This soup really should be puréed in a blender. It will never be perfectly smooth because of the tough outer husks of each little kernel. But if you strain it through a wire-mesh sieve, the kind we all have tucked away somewhere in a kitchen cabinet, it will be smooth enough for most purposes and you won’t need to invest in an expensive chinois.
You will need a half dozen ears of corn, a couple of green chile peppers (jalapeño or serrano is a good choice), a half-cup of cream if you wish, a cup or more of plain, whole-milk yogurt (or low-fat if you prefer) and some fresh herbs (flat-leaf parsley, chives, basil, thyme, lovage are all good choices) for a garnish.
Scrape the kernels off of about six ears of fresh corn, using a spoon or a table knife to get all the milky bits out. This should give you between 4 and 5 cups of corn. Set that aside and sweat out a couple of fat leeks or fresh onion in oil or butter, or a combination of the two — stirring them occasionally over low heat until they have melted into a soft mass, but don’t let them get brown.
Once the leeks are thoroughly softened, stir in the corn kernels and one of the chiles, trimmed and chopped. Add some salt and boiling water to cover and let the corn cook until it is done. How long is that? Not more than 20 minutes but you can tell by tasting–if the kernels still have a little crunch and a raw, green flavor, then it hasn’t cooked enough.
Take the soup off the heat and let it cool a bit, then purée it in a blender (you’ll have to do this in batches). As you purée the soup, add the cream if you wish and then some of the yogurt, tasting as you go along. When it’s done, strain the purée through a wire-mesh sieve into a bowl, then set the bowl in the refrigerator.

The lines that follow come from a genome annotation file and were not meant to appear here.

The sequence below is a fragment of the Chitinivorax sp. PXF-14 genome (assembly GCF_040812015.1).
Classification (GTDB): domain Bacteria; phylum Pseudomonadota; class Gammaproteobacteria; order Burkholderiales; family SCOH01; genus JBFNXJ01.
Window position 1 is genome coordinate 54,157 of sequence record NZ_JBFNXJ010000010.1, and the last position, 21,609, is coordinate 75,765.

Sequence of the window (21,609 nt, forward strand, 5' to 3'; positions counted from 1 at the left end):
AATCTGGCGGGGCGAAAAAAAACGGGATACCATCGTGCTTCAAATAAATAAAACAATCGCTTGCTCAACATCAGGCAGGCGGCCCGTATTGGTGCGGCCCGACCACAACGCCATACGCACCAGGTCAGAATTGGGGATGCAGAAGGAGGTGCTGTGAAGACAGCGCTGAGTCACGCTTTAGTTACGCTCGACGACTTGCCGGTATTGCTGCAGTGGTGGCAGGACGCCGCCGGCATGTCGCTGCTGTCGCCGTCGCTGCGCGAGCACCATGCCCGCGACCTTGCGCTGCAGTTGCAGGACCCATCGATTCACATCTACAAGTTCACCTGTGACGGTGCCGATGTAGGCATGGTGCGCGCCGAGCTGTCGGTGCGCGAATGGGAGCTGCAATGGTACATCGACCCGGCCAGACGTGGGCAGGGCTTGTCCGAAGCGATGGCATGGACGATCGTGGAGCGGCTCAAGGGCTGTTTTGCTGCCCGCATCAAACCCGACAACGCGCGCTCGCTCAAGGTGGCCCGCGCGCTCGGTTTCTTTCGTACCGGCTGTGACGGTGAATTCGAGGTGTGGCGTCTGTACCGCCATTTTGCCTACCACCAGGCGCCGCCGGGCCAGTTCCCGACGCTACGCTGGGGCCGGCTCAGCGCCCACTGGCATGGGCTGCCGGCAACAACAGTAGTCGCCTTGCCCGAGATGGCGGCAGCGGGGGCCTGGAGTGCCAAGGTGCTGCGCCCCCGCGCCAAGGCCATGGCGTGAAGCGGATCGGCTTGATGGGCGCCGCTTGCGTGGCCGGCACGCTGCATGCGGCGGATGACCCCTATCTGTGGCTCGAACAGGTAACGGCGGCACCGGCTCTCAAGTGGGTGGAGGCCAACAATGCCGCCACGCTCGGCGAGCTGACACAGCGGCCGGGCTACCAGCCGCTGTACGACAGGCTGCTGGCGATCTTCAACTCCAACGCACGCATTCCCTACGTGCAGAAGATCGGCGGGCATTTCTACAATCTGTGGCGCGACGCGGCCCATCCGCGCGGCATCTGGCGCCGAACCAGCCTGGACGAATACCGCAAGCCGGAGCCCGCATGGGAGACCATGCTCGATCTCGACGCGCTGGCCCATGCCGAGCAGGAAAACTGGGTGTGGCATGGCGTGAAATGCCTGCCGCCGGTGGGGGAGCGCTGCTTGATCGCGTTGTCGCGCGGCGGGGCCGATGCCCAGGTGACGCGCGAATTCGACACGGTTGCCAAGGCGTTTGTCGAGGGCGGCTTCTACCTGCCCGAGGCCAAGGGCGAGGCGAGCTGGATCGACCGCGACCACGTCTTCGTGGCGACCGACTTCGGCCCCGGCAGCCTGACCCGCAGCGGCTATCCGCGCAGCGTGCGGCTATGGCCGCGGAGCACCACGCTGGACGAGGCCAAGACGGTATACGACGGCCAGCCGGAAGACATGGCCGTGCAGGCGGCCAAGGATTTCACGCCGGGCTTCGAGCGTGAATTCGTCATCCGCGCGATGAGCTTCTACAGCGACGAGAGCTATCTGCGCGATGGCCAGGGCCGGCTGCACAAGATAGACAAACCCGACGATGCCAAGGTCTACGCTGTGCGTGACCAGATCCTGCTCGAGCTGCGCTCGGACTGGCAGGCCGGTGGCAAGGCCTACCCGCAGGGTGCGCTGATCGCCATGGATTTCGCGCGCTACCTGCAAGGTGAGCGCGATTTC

Taste the soup again when you’re ready to serve. It may need more salt or more yogurt. Serve the soup with the minced fresh herbs on top.
For a more substantial garnish, saute a couple of ounces of prosciutto or serrano ham, cut into half-inch-wide slivers, until it’s as crisp as bacon, then break the strips up and scatter on top of each bowl.
This should make enough for 8 servings.
This is another of Sara’s cold soups, from “Olives & Oranges,” by Sara Jenkins and Mindy Fox. Based on the Italian idea of prosciutto and melon, this one carries the added hot-weather pleasure of requiring no cooking at al–at last, something to serve to friends who’ve become raw food addicts.
You’ll need about 3 pounds of fresh ripe cantaloupe—one big one or several smaller ones — a cucumber, a couple of shallots, a little aged sherry vinegar, a cup of plain yogurt (low-fat if you wish), some dried chiles to crush, or ground red chili powder, and some slivered matchsticks of prosciutto or serrano ham for a garnish.
Peel and seed the cantaloupe and the cucumber and cut them into chunks. Finely mince the shallots. Add all of this to the jar of a blender, with a couple of tablespoons of vinegar and a pinch of salt. Purée until it’s very smooth.
You should have about 4 cups in the blender jar. That’s too much to work with comfortably so tip half of that into a bowl that will go in the refrigerator. Add the yogurt to what remains in the blender jar and purée again. As you do so, slowly but steadily add 1 cup extra-virgin olive oil in a thin stream. (If this seems like a lot of olive oil, as it did to me the first time I made this, be of good cheer—it really does work together.) In the end you should have a creamy, unctuous liquid that you will now combine in the bowl with the part you set aside earlier. Refrigerate until the soup is well chilled, then taste and add more salt or another spoonful of vinegar.
If you have a few whole dried red chiles–Spanish ones called ñoras are good for this, but ancho chiles will do as well–toast the peppers in a dry frying pan until they’re crisp, then break them open, shake the seeds out and chop or crush the peppers in a spice grinder. Serve the soup in bowls, each one garnished with the crushed peppers (or ground red chili powder) and the matchsticks of ham.
Makes 6 servings.